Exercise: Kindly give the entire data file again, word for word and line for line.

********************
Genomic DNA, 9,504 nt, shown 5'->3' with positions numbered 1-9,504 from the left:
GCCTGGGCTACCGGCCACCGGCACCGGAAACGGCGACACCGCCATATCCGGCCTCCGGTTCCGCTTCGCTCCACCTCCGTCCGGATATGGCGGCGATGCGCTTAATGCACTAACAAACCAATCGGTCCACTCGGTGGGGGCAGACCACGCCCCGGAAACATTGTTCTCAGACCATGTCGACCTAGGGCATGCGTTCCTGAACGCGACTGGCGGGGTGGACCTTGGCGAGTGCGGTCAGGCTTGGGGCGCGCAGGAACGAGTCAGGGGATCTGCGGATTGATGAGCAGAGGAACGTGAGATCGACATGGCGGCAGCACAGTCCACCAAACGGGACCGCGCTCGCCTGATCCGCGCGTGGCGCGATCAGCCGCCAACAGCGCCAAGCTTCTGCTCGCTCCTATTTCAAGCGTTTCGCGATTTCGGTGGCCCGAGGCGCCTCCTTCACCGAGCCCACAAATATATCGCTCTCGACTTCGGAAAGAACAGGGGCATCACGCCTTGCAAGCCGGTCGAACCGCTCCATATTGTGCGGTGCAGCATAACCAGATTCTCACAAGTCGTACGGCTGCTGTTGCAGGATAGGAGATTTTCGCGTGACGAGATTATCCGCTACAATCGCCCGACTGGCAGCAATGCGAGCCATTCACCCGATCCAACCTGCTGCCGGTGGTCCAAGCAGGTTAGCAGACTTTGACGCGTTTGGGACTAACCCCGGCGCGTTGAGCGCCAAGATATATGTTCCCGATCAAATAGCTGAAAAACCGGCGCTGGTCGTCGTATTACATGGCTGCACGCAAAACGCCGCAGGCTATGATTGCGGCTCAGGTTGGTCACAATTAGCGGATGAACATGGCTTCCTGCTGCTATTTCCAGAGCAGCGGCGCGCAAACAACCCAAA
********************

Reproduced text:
Genomic DNA, 9,504 nt, shown 5'->3' with positions numbered 1-9,504 from the left:
GCCTGGGCTACCGGCCACCGGCACCGGAAACGGCGACACCGCCATATCCGGCCTCCGGTTCCGCTTCGCTCCACCTCCGTCCGGATATGGCGGCGATGCGCTTAATGCACTAACAAACCAATCGGTCCACTCGGTGGGGGCAGACCACGCCCCGGAAACATTGTTCTCAGACCATGTCGACCTAGGGCATGCGTTCCTGAACGCGACTGGCGGGGTGGACCTTGGCGAGTGCGGTCAGGCTTGGGGCGCGCAGGAACGAGTCAGGGGATCTGCGGATTGATGAGCAGAGGAACGTGAGATCGACATGGCGGCAGCACAGTCCACCAAACGGGACCGCGCTCGCCTGATCCGCGCGTGGCGCGATCAGCCGCCAACAGCGCCAAGCTTCTGCTCGCTCCTATTTCAAGCGTTTCGCGATTTCGGTGGCCCGAGGCGCCTCCTTCACCGAGCCCACAAATATATCGCTCTCGACTTCGGAAAGAACAGGGGCATCACGCCTTGCAAGCCGGTCGAACCGCTCCATATTGTGCGGTGCAGCATAACCAGATTCTCACAAGTCGTACGGCTGCTGTTGCAGGATAGGAGATTTTCGCGTGACGAGATTATCCGCTACAATCGCCCGACTGGCAGCAATGCGAGCCATTCACCCGATCCAACCTGCTGCCGGTGGTCCAAGCAGGTTAGCAGACTTTGACGCGTTTGGGACTAACCCCGGCGCGTTGAGCGCCAAGATATATGTTCCCGATCAAATAGCTGAAAAACCGGCGCTGGTCGTCGTATTACATGGCTGCACGCAAAACGCCGCAGGCTATGATTGCGGCTCAGGTTGGTCACAATTAGCGGATGAACATGGCTTCCTGCTGCTATTTCCAGAGCAGCGGCGCGCAAACAACCCAAA